Posts Tagged ‘Beethoven’

Beethoven, Ludwig van (1770-1827)
Beethoven allowed his titled friends to patronize and assist him but never permitted them to dictate to him. His carefree existence at the Lichnovsky mansion was doomed after a quarrel. When he left it ina huff he smashed the bust of his good friend and generous host. Later he wrote a note: ’Prince, what you are, you are by accident of birth. What I am, I am of myself. There are and will be thousands of princes. There is only one Beethoven.’
During the busy years of composing, Beethoven’s music so filled his life and thoughts to his dress or eating hardly making demands on him. One day in a restaurant he sat at a table and ordered his meal. Before the waiter could bring his order he started to jot down notes in his ever handy notebook. He became so absorbed that he didn’t know the waiter had taken unusually long time to serve him. When he finally arrived Beethoven thinking that he had already eaten asked for the check.


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Mozart had unusual power of detachment. From his pupil Attwood’s account we know it in his creative activity as observed.
‘Mozart was observed at the end of a meal to begin folding and unfolding his napkin; with polite excuses he left the room and returned to the company in good spirits. Often when this happened he had completely scored a lengthy work that would never be altered by so much as an accent, bow mark, or staccato dot’.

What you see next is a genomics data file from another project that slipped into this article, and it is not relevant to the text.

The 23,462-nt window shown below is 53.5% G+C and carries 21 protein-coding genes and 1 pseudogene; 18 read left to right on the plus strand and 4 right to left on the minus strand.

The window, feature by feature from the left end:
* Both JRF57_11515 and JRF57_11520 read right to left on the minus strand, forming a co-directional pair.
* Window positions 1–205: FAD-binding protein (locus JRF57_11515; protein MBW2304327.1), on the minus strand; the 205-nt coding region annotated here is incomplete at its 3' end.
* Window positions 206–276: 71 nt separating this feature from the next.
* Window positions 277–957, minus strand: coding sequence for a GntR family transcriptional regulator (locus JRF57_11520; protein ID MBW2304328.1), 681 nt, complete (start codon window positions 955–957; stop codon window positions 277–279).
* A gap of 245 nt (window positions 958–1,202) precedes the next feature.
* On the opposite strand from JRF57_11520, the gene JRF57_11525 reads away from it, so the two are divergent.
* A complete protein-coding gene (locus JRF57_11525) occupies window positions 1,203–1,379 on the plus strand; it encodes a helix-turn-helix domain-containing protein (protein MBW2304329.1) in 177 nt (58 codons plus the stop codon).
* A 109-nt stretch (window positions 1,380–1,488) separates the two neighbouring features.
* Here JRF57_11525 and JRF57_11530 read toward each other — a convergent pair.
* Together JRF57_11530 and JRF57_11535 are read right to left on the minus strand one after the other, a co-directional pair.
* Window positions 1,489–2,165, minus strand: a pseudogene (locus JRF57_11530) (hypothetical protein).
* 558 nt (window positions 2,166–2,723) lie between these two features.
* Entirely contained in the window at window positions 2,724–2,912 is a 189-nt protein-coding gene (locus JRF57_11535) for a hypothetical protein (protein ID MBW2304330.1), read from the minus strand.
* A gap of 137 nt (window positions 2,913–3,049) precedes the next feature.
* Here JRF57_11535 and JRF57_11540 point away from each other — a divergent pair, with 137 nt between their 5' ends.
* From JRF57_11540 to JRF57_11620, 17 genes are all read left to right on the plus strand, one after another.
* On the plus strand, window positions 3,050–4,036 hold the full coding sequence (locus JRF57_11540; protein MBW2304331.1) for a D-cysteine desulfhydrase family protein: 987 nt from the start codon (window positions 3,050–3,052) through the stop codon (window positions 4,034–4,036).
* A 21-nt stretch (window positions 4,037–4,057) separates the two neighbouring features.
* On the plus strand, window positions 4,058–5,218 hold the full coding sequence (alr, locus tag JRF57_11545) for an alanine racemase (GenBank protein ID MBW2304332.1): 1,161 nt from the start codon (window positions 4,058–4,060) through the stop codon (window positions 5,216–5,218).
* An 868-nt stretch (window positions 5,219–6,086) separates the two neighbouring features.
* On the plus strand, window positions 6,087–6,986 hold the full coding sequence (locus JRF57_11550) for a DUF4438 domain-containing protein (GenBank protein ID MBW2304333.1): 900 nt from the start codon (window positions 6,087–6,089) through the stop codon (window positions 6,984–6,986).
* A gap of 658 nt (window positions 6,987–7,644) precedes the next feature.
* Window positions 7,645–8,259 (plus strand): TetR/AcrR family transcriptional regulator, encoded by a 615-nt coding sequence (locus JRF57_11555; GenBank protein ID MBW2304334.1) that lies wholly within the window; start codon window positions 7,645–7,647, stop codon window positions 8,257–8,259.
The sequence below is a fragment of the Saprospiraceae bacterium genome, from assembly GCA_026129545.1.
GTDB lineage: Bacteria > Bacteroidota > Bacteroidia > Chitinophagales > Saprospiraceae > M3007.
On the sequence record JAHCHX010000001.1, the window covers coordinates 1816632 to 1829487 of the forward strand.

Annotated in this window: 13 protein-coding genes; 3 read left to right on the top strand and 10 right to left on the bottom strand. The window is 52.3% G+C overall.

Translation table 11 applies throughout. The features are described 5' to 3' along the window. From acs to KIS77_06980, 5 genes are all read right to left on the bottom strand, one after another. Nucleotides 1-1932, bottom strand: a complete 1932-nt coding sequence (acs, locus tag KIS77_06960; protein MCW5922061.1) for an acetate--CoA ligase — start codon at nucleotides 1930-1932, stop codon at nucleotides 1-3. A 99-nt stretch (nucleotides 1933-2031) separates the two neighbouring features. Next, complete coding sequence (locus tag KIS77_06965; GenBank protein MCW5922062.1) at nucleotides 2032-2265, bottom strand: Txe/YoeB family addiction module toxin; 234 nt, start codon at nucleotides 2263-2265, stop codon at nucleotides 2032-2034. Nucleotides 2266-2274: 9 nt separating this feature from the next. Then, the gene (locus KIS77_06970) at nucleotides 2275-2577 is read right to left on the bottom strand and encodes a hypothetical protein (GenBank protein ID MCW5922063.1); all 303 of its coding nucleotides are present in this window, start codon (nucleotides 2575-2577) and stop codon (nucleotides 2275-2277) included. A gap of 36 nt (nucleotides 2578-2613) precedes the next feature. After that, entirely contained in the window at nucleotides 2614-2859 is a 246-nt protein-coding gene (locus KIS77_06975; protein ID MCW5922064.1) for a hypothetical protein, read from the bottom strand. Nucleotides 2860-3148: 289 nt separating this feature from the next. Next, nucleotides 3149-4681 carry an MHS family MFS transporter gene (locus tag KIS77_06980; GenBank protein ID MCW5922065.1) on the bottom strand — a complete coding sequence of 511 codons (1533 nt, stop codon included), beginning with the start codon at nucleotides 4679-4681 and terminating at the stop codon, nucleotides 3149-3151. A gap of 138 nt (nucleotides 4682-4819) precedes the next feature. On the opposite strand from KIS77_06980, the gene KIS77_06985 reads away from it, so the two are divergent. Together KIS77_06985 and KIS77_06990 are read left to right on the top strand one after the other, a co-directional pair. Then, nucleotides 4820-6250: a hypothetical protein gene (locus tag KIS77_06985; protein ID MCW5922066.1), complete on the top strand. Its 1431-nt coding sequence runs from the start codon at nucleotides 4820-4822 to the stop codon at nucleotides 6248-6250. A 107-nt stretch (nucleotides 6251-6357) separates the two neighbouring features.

From Abbé Stadler’s account (incidentally he was the one who put Mozart’s musical affairs in order after his death)’ Beethoven began before he knew his own mind, and altered passages backwards and forwards as fancy directed; but Mozart never began to write until he had arranged the whole design in his mind just as he had wished it; it then stood without change.
Let me finally quote  Mozart’s way of working from his widow.
‘Mozart seldom went to the instrument when he composed…He walked about the room and knew not what was passing around him. When all was arranged in his mind he took inkstand and paper and said, “Now, dear wife, let us hear what people are talking about”. He could as well have been writing a casual letter! (ack: Arthur Hutchings)-benny

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